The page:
A study by the Death Penalty Information Center shows that both the number of death sentences meted out and the number of state executions declined in 2011 — developments which the organization says reflect “the growing discomfort that many Americans have with the death penalty”:
The number of new death sentences handed out dropped below 100 this year for the first time in over three decades, according to a new report Thursday.
Just 78 new inmates were sentenced to death in 2011 — the lowest number since capital punishment was reinstated in 1976, the Death Penalty Information Center said in the non-profit’s year-end report. The study also found that 43 people were executed this year, a slight drop from the 46 prisoners in 2010.
Overall, the annual number of death sentences is down about 75 percent from 1996, when 315 prisoners were sentenced to death, the report said. And along with executions and new death sentences, public opinion and the number of states with the death penalty also declined in 2011.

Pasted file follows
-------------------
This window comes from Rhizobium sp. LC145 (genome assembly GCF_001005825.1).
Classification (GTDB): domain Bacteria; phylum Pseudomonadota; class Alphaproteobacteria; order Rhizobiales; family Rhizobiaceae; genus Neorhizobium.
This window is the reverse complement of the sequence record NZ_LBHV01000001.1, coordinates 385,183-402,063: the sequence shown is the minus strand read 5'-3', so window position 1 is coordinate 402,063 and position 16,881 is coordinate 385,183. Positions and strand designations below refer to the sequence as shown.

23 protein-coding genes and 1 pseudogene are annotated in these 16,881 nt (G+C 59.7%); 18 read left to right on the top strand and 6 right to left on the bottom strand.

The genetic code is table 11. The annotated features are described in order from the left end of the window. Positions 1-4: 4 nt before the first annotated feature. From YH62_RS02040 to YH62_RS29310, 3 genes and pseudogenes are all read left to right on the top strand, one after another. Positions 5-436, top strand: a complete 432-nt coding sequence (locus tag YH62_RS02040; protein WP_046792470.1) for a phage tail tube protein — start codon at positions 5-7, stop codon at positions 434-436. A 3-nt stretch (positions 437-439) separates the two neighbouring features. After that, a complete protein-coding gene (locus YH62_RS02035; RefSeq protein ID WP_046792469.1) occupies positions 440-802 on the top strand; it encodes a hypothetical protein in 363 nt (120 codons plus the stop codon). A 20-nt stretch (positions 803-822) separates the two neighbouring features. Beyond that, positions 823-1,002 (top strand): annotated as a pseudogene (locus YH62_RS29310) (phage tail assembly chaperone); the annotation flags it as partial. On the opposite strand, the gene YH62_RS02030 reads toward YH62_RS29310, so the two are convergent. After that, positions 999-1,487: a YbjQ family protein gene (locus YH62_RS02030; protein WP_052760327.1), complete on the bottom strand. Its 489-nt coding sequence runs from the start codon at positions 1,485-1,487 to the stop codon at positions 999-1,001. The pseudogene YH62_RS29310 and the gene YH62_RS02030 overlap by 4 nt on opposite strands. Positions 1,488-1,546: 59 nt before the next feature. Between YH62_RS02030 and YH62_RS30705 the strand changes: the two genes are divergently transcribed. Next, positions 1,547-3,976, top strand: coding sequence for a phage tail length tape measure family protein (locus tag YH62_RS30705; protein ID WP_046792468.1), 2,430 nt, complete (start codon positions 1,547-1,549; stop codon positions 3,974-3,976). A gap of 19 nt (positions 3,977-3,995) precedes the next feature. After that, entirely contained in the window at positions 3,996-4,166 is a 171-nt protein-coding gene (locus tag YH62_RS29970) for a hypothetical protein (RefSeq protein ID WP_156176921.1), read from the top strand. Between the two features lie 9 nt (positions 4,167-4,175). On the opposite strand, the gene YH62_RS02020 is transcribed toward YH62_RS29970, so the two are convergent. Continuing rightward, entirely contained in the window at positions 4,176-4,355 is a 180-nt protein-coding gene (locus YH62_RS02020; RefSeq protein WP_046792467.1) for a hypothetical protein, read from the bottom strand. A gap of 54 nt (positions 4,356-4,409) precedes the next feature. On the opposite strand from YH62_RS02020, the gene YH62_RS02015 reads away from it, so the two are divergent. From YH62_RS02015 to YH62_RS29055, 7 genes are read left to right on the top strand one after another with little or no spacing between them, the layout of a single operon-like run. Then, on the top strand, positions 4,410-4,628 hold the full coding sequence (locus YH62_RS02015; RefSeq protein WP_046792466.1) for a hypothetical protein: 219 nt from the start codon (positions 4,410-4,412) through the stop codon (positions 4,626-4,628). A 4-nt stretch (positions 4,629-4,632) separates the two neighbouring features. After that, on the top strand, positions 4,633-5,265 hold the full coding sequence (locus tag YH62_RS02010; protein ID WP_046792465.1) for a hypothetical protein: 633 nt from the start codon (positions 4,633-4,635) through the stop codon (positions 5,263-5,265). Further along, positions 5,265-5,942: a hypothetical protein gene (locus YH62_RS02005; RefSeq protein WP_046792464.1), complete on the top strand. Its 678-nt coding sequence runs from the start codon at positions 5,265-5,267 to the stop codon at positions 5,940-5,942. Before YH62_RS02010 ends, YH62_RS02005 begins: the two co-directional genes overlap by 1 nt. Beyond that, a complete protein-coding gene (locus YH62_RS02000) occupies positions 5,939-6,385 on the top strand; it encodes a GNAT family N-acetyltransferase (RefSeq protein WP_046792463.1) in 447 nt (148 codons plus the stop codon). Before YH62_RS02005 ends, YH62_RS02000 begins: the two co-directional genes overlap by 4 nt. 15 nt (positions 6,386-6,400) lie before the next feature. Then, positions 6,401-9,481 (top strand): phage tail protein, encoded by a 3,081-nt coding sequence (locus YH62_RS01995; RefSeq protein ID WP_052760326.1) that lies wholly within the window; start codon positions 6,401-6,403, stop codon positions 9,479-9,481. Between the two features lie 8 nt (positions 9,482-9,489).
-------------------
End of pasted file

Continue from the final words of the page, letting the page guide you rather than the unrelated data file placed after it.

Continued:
Three-fourths of the country’s executions in 2011 took place in the South, with Texas and Alabama topping the list. Capital punishment is legal in thirty-four states and forbidden in sixteen. This year saw Illinois abolish the death penalty, becoming the fourth state in recent years to halt executions. And Oregon Gov. John Kitzhaber (D) recently declared a moratorium on the practice while he is in office.
Additionally, in 2012 lawmakers in several states — including California, Maryland, Kansas, Ohio and Connecticut — will push legislation to end the death penalty. After the shocking September execution of likely-innocent Troy Davis in Georgia, a Gallup poll found that national support for the death penalty has fallen to a 39-year low.